Vocal Technique and Warm-Up For Dudes

In a previous post, I mentioned that I wanted to make some changes to Men's Choir this year. Instead of meeting once a week, we are now meeting twice a week (Tuesday and Thursday before school). I also invited 6th grade guys to join this year, instead of only 7th and 8th.

We're also starting a little earlier. Instead of starting at 7:30 a.m., I now have them come down at 7:15/ 7:20 a.m., which gives us more time for a full rehearsal. With these changes, I'm getting about 60 minutes a week to meet with just the guys. And I have to say, they've gotten off to a great start!

Dude Choir started two weeks ago, and has officially met 4 times. During this time, we've been working on getting to know one another, building basic vocal technique, and learning notes and rhythms on TB pieces for a clinic we are going to attend at the end of October.

 

Building proper vocal technique is the most crucial element to begin with. I generally stick to a threefold warm-up: warm up the body, warm-up the voice, and warm-up the ensemble. But, with Dude Choir, I format our time in a slightly different way.  The video below shows our warm-up and vocal technique sequence from this past Thursday:

Below, you'll find a breakdown and description of this sequence.

Shakedown

I always begin with some type of body movement activity. Chances are, students have been sitting all day before they entire your room. In this case, they were probably in bed asleep. Getting them up and moving is a nice way to get focused and energized for rehearsal. In this video, I start with shakedown. Here's what you do:

  • Start with a number of your choice (I start with 8)

  • Shake each arm and leg that many times in the following sequence: right arm, left arm, right leg, left leg.

  • repeat the sequence while subtracting a number each time until you get to 1. It's fun because it just keeps getting faster!

Sirens and Slides

With my guys, I always try to engage their speaking voice before I engage their singing voice. It's more comfortable for them because they can just make silly sounds without having singing attached to it. If they can access a pitch in a siren, then they can sing it, too!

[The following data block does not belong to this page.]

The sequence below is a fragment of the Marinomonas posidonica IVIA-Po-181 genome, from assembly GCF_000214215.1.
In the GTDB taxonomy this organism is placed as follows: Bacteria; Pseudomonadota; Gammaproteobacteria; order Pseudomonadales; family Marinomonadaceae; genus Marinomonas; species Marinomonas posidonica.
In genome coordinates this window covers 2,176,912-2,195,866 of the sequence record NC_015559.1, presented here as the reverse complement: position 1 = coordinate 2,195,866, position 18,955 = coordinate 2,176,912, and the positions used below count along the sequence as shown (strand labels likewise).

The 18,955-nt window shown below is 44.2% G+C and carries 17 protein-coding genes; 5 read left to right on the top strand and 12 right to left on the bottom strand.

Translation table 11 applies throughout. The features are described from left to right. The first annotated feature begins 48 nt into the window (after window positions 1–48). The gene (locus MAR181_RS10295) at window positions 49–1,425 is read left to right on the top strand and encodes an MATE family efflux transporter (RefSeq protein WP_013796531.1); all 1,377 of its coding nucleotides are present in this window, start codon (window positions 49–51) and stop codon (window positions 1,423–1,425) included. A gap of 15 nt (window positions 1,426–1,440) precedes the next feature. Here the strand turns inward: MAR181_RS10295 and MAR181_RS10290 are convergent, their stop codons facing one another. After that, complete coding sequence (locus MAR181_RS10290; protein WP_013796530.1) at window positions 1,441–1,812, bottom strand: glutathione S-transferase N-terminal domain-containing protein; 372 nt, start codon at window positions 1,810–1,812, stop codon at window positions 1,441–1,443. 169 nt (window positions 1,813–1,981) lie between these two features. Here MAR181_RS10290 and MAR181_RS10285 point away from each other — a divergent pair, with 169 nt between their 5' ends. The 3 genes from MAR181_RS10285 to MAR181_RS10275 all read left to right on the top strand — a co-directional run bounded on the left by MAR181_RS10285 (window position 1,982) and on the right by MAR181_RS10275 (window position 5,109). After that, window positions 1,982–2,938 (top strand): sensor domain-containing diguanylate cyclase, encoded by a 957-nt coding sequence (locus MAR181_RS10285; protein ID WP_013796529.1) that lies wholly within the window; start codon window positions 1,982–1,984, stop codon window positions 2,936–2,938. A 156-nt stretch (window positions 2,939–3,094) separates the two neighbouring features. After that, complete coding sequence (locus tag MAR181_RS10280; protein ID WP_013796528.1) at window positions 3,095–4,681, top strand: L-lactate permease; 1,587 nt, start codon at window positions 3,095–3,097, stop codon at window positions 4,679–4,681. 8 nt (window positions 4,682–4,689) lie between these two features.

Sliding Into Pitch

I transitioned into singing by having them slide and end up on one pitch. They did this the exact same time I did rather than echoing me so they could work on hearing and matching the pitch. With changing voices, you can do this when you're working on repertoire to help them find a note, too!

Blowing Out The Birthday Candle

I ask the kids to hold up their birthday candle, a.k.a- their index finger. I tell them I'm going to count to 4, and on 4, they have to breathe in, and the following 1 they have to blow their candle out.  It's a fun way to get breath going at the beginning of rehearsal

Singing On U With Different Consonants

This exercise uses a very similar breathing pattern to blowing out the birthday candle. It's a nice transition into engaging the air into pitch. To mix it up, I call out different consonants.

Sliding, Part II

 We return to slides again to reinforce the connection between their speaking and singing voice. It's comforting to return to if they begin struggling to match whatever pitch you're on.

Working To Drop The Jaw

I have a harder time getting my guys to open their mouths than I do with the girls. So, I start making silly noises just to get them to work on it. Word for the wise: When in doubt, do something silly...

Using Solfege to Hear Perfect and Octave Unisons

I use follow the hand, a solfege exercise, to help the guys hear the difference between perfect and octave unisons. As a female director, it's critical that my boys can hear this difference. Why? Because I physically can't mimic their sound quality! I want them to know how to match my pitch, and be able to match me down the octave. Since I can't copy them myself, I call out certain people for them to listen to who do a killer job with this already. Here is how I sing with each voice part:

  • Tenor 1's/Unchanged- I sing this part on pitch, in the correct octave.

  • Tenor 2's/ Cambiata- Depending on what it is, I will sing these parts either up the octave, or ask them to match me. I try to be very specific about what I want them to sing, so they know what to do.

  • Bartiones/Basses- I always sing up the octave.

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